• AFP-Jiji


U.S. President Donald Trump’s re-election battle against Joe Biden was always going to be wild — and then came the coronavirus, killing nearly 90,000 Americans, scuttling the economy and throwing the race into surreal confusion.

Less than six months before Election Day, neither candidate can campaign normally, voters wonder whether they’ll be safe and Trump suddenly faces what amounts to a referendum on his handling of a once-in-a-century crisis.

“We really don’t know how this is going to play out,” said George Washington University politics professor Christopher Arterton.

Four months ago, the narratives of the 2020 election seemed clear.

Touting record low unemployment and solid GDP growth, Trump promised four more years of a presidency molded on his persona of the hard-nosed businessman.

Biden, milking nostalgia for the now seemingly calm years of his vice presidency under Barack Obama, vowed to end the scandals and division of Trump’s reality show-style administration and restore “the soul of America.”

Biden, 77, led in polls, but many believed that Trump, 73, would seize the upper hand on Nov. 3.

The last incumbent to lose re-election was George Bush in 1992 and, historically, presidents presiding over strong economies are almost invulnerable.

Exuding macho self-confidence, Trump toured the country for political rallies with his adoring right-wing base, and delivered a seductively simple message: aggressive nationalism abroad, jobs at home.

How, Trump openly wondered at his rallies, could the man he brutally insults as “Sleepy Joe” even compete?

Then the coronavirus tore up the script.

Trump wanted America praising his triumphs. Instead, his fate rests on how people will judge his handling of a disaster.

Referendum election

“This election will be primarily a referendum on President Trump,” said Allan Lichtman, a presidential historian at American University renowned for his accurate predictions of previous contests.

The COVID-19 crisis poses a test of leadership at least as high-stakes as the 9/11 attacks in 2001 or the massive 2008 recession.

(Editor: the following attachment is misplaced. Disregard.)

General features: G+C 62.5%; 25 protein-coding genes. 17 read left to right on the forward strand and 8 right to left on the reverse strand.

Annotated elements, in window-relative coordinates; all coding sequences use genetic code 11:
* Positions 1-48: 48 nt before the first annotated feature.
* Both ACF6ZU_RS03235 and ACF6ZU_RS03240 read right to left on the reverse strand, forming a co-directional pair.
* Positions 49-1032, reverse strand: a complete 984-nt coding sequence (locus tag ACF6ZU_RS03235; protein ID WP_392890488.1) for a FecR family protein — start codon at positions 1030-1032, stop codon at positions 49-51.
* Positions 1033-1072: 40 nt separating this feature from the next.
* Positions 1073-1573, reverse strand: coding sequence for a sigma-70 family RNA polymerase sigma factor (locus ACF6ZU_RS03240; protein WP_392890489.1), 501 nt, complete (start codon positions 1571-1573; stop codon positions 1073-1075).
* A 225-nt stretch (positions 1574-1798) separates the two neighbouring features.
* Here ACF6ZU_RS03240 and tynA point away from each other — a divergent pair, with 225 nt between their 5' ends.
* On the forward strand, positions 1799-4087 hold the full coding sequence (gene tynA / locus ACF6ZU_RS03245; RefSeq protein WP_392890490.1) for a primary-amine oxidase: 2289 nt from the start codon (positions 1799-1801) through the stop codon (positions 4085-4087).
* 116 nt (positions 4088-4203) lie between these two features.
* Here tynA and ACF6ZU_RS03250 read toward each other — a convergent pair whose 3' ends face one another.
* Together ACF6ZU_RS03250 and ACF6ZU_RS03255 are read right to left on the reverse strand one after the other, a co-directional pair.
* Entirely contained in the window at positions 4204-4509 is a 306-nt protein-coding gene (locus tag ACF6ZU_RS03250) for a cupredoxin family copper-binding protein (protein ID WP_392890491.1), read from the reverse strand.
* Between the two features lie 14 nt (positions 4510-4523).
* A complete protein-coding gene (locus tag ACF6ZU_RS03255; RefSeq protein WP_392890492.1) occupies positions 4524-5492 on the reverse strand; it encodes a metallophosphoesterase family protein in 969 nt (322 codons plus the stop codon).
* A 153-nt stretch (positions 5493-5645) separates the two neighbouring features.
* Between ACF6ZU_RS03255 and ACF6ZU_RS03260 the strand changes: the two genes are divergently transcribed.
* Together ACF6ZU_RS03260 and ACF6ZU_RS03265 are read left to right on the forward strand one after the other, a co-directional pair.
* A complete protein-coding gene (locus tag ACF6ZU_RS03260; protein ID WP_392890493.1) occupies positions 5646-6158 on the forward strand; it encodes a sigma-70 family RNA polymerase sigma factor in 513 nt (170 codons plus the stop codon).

And Trump thinks he’s more than passed.

“I’d rate it at 10,” he responded when asked once to grade his performance.

But many don’t agree.

They don’t like his divisive political style, his only rare demonstrations of empathy, and the haphazard marshaling of federal resources on testing and treatment.

According to the latest CBS poll, 57 percent of Americans think Trump has done a “bad job.” In March the number was 47 percent.

This might seem a golden opportunity for Biden. Instead, like millions of Americans, he has been locked down at home.

Although Trump has had to give up his beloved rallies, he still gets out occasionally on Air Force One and frequently dominates evening news broadcasts from the White House.

Biden, by contrast, has gone no further than his Delaware home’s garden, while relying on amateurish video platforms to communicate.

Yet ironically, Trump’s massive advantage may be working partly in Biden’s favor. Yes, Trump is in the spotlight, but what he does there enrages half the country.

“It has exposed all his flaws that were apparent throughout his presidency, but are much more immediate now in the lives of Americans,” Biden spokesman Michael Gwin said.

In other words, Biden doesn’t have to lift a finger.

“There is an old saying,” Lichtman noted: “‘Never interrupt an opponent when he is making a mistake.'”

Wild cards

Most days, Biden rips the president on Twitter, as he did Thursday, saying Trump “failed the American people on every single front.”

But Gwin said the Democrat is wary of trying to out-attack the attacker-in-chief. “We need to present a better alternative.”

While the latest polls show Biden still ahead nationally, U.S. presidential elections are decided by Electoral College votes, meaning the result will likely come down to a handful of swing states like Florida and Wisconsin.

Polling there is tighter, and Trump could retain the presidency even while winning fewer votes nationally than Biden — as happened in 2016 against Hillary Clinton.

And just one of a half dozen wild cards could make the difference.

  • Will economic recovery start in the third quarter, as Trump predicts, allowing him to sell a powerful message of renewal?
  • Will there be a foreign policy drama, perhaps a showdown over North Korea’s nuclear arsenal or conflict with Iran?
  • What role will Russia play after sowing discord and misinformation in 2016?
  • Will tension with China, which Trump is working overtime to make the coronavirus bogeyman, trigger a devastating new trade war?

But the biggest wild card, almost certainly, will be Trump himself. How far will he go in a last-ditch fight?

Already last year the Republican was impeached, though not convicted, in Congress for abusing his office to try and whip up a scandal around Biden in Ukraine.

Now he’s pushing a new conspiracy theory, claiming the existence of an “Obamagate” plot involving Biden to bring down his presidency.

In this atmosphere, six months will be an eternity.

Ultimately, Arterton said everything still hangs on one simple question: Do more people adore or loathe this ultrapolarizing president?

“Is Donald Trump going to be so odious to a number of moderates … independent voters and Democrats to drive turnout on the Democratic side as much as he’s capable of driving turnout on the Republican side?”

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